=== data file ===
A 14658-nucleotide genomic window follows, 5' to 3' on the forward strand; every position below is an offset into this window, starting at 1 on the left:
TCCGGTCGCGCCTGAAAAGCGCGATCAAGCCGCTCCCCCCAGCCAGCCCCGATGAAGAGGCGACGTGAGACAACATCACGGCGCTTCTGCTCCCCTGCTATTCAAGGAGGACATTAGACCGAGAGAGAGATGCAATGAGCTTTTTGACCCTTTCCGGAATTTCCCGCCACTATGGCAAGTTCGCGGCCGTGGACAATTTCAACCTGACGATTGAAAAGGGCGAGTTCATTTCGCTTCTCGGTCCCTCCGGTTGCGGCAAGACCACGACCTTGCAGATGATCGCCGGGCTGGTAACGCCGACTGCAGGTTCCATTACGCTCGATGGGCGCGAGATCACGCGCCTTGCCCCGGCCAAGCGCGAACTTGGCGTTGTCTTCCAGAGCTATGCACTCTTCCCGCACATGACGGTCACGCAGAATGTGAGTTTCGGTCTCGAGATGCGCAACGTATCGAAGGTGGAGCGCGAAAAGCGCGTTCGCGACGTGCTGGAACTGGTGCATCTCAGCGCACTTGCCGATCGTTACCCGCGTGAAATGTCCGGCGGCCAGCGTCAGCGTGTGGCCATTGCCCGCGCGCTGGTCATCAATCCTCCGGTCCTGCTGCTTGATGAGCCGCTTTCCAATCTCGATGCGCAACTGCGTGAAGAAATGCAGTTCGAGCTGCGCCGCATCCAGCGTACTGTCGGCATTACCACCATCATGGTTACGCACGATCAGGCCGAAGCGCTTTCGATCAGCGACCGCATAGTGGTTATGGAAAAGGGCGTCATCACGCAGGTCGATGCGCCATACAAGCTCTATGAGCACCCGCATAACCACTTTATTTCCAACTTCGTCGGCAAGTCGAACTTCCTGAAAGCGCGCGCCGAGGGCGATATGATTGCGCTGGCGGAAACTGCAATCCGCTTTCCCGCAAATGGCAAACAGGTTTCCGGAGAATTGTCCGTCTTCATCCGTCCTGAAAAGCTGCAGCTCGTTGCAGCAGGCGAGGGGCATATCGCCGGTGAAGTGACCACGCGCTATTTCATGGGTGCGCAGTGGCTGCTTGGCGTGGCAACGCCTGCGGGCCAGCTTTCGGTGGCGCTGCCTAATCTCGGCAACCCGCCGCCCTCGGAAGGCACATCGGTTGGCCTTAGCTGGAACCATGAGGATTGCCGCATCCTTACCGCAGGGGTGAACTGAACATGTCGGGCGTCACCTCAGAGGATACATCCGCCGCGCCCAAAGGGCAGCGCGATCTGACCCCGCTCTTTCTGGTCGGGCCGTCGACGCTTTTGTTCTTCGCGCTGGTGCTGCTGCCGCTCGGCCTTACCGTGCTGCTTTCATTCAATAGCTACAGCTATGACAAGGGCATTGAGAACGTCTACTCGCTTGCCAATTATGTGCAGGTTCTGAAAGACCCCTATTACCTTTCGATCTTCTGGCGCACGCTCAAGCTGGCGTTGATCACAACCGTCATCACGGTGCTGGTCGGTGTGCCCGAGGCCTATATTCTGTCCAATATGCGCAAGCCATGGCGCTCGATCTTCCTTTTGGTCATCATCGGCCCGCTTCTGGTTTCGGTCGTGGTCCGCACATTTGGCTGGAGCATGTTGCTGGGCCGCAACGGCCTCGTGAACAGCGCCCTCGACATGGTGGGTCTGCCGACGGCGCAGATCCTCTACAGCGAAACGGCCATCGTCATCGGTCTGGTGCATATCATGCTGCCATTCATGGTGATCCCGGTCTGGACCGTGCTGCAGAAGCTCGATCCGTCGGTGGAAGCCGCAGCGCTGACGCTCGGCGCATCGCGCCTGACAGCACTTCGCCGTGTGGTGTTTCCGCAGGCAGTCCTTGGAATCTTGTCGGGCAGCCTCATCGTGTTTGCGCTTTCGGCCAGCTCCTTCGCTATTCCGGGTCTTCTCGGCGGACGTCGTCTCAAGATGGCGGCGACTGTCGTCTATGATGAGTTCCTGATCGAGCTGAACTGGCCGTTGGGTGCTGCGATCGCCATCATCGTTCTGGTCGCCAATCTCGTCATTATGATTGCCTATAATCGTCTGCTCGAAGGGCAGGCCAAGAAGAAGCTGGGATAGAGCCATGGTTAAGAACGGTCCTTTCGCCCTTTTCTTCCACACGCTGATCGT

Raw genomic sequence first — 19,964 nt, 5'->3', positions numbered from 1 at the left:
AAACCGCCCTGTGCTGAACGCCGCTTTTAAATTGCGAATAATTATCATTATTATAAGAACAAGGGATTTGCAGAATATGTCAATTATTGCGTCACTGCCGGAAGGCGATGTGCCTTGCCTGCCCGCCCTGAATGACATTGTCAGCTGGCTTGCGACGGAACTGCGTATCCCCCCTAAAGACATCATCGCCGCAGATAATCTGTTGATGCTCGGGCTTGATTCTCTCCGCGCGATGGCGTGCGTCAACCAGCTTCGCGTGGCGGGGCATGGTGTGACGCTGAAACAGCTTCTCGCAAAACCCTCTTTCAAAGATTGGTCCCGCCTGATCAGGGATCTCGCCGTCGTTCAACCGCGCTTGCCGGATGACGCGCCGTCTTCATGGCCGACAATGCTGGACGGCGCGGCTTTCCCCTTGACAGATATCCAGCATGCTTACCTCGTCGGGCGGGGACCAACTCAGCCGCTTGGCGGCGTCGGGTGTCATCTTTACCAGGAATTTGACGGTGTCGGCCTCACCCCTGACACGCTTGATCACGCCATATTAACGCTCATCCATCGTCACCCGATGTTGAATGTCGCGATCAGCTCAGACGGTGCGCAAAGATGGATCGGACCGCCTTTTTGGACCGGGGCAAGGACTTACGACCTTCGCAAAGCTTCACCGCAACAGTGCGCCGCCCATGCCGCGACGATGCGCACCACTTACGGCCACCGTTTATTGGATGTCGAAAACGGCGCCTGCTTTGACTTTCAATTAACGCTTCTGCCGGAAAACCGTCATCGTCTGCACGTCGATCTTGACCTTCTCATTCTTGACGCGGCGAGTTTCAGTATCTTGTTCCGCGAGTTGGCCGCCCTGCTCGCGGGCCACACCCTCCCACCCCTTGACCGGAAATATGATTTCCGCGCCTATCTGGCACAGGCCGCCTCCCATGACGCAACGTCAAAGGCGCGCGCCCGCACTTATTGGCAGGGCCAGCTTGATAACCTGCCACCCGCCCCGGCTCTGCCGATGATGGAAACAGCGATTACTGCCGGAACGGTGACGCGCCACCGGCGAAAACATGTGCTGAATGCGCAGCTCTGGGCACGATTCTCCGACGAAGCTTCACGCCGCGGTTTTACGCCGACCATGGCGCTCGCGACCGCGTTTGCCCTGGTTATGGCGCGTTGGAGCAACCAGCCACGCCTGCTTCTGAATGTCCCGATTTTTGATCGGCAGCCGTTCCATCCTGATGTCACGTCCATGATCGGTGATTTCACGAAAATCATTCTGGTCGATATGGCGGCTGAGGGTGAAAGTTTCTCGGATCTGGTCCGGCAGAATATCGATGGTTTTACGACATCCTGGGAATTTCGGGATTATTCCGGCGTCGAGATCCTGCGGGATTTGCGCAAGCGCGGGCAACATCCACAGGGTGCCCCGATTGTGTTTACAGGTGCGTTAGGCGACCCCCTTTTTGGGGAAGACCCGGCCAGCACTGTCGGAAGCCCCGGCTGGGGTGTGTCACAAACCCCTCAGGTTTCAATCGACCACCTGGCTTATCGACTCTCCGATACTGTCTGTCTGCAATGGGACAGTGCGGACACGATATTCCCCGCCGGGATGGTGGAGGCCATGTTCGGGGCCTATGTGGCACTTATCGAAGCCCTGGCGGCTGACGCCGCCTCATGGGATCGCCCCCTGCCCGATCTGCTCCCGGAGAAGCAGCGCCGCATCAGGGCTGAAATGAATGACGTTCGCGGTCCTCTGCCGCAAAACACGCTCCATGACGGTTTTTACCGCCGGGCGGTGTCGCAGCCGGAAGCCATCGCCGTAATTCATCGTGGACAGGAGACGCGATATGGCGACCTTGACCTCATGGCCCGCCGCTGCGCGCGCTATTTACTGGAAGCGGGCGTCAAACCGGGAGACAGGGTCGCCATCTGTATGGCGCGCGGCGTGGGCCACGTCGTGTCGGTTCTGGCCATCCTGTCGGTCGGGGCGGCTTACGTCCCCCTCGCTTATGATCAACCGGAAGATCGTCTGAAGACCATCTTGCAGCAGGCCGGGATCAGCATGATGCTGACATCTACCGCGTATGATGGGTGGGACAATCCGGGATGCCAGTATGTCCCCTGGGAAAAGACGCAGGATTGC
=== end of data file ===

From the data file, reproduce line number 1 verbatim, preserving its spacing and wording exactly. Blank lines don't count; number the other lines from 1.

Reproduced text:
A 14658-nucleotide genomic window follows, 5' to 3' on the forward strand; every position below is an offset into this window, starting at 1 on the left: